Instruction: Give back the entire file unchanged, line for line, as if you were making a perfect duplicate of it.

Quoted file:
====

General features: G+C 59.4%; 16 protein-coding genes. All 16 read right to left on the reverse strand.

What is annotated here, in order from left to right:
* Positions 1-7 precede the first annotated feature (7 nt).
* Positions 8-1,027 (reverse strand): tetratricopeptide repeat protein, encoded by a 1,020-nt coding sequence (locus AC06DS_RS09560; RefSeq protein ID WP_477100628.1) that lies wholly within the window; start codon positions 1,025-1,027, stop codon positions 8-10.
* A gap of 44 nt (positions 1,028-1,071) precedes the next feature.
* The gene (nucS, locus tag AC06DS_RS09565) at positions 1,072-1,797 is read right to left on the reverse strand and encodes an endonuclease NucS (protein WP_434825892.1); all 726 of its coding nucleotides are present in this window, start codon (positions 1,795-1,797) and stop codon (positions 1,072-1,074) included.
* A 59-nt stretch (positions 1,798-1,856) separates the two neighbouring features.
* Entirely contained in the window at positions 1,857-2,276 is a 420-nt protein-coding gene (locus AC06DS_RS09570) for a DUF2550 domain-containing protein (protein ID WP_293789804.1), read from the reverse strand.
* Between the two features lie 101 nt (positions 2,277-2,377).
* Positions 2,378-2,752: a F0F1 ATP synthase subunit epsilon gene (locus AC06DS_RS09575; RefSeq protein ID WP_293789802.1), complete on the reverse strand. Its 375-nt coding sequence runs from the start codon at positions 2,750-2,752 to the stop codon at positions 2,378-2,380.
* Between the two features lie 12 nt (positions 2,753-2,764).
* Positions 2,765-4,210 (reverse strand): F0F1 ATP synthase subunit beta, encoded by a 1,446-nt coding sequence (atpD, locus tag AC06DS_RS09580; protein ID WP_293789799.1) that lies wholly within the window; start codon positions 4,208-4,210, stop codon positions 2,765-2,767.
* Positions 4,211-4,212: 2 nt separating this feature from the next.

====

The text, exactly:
General features: G+C 59.4%; 16 protein-coding genes. All 16 read right to left on the reverse strand.

What is annotated here, in order from left to right:
* Positions 1-7 precede the first annotated feature (7 nt).
* Positions 8-1,027 (reverse strand): tetratricopeptide repeat protein, encoded by a 1,020-nt coding sequence (locus AC06DS_RS09560; RefSeq protein ID WP_477100628.1) that lies wholly within the window; start codon positions 1,025-1,027, stop codon positions 8-10.
* A gap of 44 nt (positions 1,028-1,071) precedes the next feature.
* The gene (nucS, locus tag AC06DS_RS09565) at positions 1,072-1,797 is read right to left on the reverse strand and encodes an endonuclease NucS (protein WP_434825892.1); all 726 of its coding nucleotides are present in this window, start codon (positions 1,795-1,797) and stop codon (positions 1,072-1,074) included.
* A 59-nt stretch (positions 1,798-1,856) separates the two neighbouring features.
* Entirely contained in the window at positions 1,857-2,276 is a 420-nt protein-coding gene (locus AC06DS_RS09570) for a DUF2550 domain-containing protein (protein ID WP_293789804.1), read from the reverse strand.
* Between the two features lie 101 nt (positions 2,277-2,377).
* Positions 2,378-2,752: a F0F1 ATP synthase subunit epsilon gene (locus AC06DS_RS09575; RefSeq protein ID WP_293789802.1), complete on the reverse strand. Its 375-nt coding sequence runs from the start codon at positions 2,750-2,752 to the stop codon at positions 2,378-2,380.
* Between the two features lie 12 nt (positions 2,753-2,764).
* Positions 2,765-4,210 (reverse strand): F0F1 ATP synthase subunit beta, encoded by a 1,446-nt coding sequence (atpD, locus tag AC06DS_RS09580; protein ID WP_293789799.1) that lies wholly within the window; start codon positions 4,208-4,210, stop codon positions 2,765-2,767.
* Positions 4,211-4,212: 2 nt separating this feature from the next.